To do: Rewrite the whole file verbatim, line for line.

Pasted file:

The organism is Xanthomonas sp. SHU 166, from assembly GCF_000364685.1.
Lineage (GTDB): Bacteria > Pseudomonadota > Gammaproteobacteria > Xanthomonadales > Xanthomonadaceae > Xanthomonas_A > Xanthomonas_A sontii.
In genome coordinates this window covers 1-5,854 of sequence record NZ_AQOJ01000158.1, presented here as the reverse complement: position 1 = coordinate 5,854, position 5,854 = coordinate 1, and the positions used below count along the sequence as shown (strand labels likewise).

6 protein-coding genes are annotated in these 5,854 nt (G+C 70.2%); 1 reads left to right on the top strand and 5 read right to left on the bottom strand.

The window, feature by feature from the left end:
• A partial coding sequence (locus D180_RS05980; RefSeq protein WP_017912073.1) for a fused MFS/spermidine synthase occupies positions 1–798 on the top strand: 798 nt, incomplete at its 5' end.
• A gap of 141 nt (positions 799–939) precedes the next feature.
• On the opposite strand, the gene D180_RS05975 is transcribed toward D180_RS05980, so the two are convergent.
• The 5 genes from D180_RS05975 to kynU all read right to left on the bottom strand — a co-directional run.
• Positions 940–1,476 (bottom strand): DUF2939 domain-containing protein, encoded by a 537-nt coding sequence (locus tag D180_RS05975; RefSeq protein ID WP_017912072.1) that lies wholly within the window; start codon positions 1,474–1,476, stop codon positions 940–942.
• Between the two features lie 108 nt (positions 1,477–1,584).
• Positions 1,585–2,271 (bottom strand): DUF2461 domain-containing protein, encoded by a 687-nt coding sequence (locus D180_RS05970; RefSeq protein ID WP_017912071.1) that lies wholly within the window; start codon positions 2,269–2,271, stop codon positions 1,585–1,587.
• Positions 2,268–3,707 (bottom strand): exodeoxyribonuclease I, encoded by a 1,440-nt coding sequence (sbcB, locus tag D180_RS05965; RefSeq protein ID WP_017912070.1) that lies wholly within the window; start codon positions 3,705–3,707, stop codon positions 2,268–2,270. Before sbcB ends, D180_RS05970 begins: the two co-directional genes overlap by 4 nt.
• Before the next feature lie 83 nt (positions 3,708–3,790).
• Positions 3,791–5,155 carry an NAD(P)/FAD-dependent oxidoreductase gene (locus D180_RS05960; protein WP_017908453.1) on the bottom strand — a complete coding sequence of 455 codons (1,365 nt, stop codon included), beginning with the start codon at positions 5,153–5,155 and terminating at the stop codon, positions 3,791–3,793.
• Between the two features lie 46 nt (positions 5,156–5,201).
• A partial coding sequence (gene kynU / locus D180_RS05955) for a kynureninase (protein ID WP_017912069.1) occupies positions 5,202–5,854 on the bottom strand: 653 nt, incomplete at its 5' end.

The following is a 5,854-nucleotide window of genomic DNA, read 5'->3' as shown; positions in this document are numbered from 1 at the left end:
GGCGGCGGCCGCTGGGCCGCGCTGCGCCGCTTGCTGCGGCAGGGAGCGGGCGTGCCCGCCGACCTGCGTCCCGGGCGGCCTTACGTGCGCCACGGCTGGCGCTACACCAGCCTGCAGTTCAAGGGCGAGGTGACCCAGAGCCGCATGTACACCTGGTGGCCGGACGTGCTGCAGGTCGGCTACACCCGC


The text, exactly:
The organism is Xanthomonas sp. SHU 166, from assembly GCF_000364685.1.
Lineage (GTDB): Bacteria > Pseudomonadota > Gammaproteobacteria > Xanthomonadales > Xanthomonadaceae > Xanthomonas_A > Xanthomonas_A sontii.
In genome coordinates this window covers 1-5,854 of sequence record NZ_AQOJ01000158.1, presented here as the reverse complement: position 1 = coordinate 5,854, position 5,854 = coordinate 1, and the positions used below count along the sequence as shown (strand labels likewise).

6 protein-coding genes are annotated in these 5,854 nt (G+C 70.2%); 1 reads left to right on the top strand and 5 read right to left on the bottom strand.

The window, feature by feature from the left end:
• A partial coding sequence (locus D180_RS05980; RefSeq protein WP_017912073.1) for a fused MFS/spermidine synthase occupies positions 1–798 on the top strand: 798 nt, incomplete at its 5' end.
• A gap of 141 nt (positions 799–939) precedes the next feature.
• On the opposite strand, the gene D180_RS05975 is transcribed toward D180_RS05980, so the two are convergent.
• The 5 genes from D180_RS05975 to kynU all read right to left on the bottom strand — a co-directional run.
• Positions 940–1,476 (bottom strand): DUF2939 domain-containing protein, encoded by a 537-nt coding sequence (locus tag D180_RS05975; RefSeq protein ID WP_017912072.1) that lies wholly within the window; start codon positions 1,474–1,476, stop codon positions 940–942.
• Between the two features lie 108 nt (positions 1,477–1,584).
• Positions 1,585–2,271 (bottom strand): DUF2461 domain-containing protein, encoded by a 687-nt coding sequence (locus D180_RS05970; RefSeq protein ID WP_017912071.1) that lies wholly within the window; start codon positions 2,269–2,271, stop codon positions 1,585–1,587.
• Positions 2,268–3,707 (bottom strand): exodeoxyribonuclease I, encoded by a 1,440-nt coding sequence (sbcB, locus tag D180_RS05965; RefSeq protein ID WP_017912070.1) that lies wholly within the window; start codon positions 3,705–3,707, stop codon positions 2,268–2,270. Before sbcB ends, D180_RS05970 begins: the two co-directional genes overlap by 4 nt.
• Before the next feature lie 83 nt (positions 3,708–3,790).
• Positions 3,791–5,155 carry an NAD(P)/FAD-dependent oxidoreductase gene (locus D180_RS05960; protein WP_017908453.1) on the bottom strand — a complete coding sequence of 455 codons (1,365 nt, stop codon included), beginning with the start codon at positions 5,153–5,155 and terminating at the stop codon, positions 3,791–3,793.
• Between the two features lie 46 nt (positions 5,156–5,201).
• A partial coding sequence (gene kynU / locus D180_RS05955) for a kynureninase (protein ID WP_017912069.1) occupies positions 5,202–5,854 on the bottom strand: 653 nt, incomplete at its 5' end.

The following is a 5,854-nucleotide window of genomic DNA, read 5'->3' as shown; positions in this document are numbered from 1 at the left end:
GGCGGCGGCCGCTGGGCCGCGCTGCGCCGCTTGCTGCGGCAGGGAGCGGGCGTGCCCGCCGACCTGCGTCCCGGGCGGCCTTACGTGCGCCACGGCTGGCGCTACACCAGCCTGCAGTTCAAGGGCGAGGTGACCCAGAGCCGCATGTACACCTGGTGGCCGGACGTGCTGCAGGTCGGCTACACCCGC